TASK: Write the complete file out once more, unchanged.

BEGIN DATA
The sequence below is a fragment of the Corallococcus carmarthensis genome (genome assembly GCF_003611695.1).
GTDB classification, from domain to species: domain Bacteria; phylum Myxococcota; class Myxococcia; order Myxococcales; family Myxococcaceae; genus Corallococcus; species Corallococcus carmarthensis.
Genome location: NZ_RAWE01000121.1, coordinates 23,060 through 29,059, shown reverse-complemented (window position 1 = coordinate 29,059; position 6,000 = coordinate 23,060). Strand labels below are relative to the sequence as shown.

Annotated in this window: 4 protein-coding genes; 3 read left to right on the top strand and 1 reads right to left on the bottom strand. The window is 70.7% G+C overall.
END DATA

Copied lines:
The sequence below is a fragment of the Corallococcus carmarthensis genome (genome assembly GCF_003611695.1).
GTDB classification, from domain to species: domain Bacteria; phylum Myxococcota; class Myxococcia; order Myxococcales; family Myxococcaceae; genus Corallococcus; species Corallococcus carmarthensis.
Genome location: NZ_RAWE01000121.1, coordinates 23,060 through 29,059, shown reverse-complemented (window position 1 = coordinate 29,059; position 6,000 = coordinate 23,060). Strand labels below are relative to the sequence as shown.

Annotated in this window: 4 protein-coding genes; 3 read left to right on the top strand and 1 reads right to left on the bottom strand. The window is 70.7% G+C overall.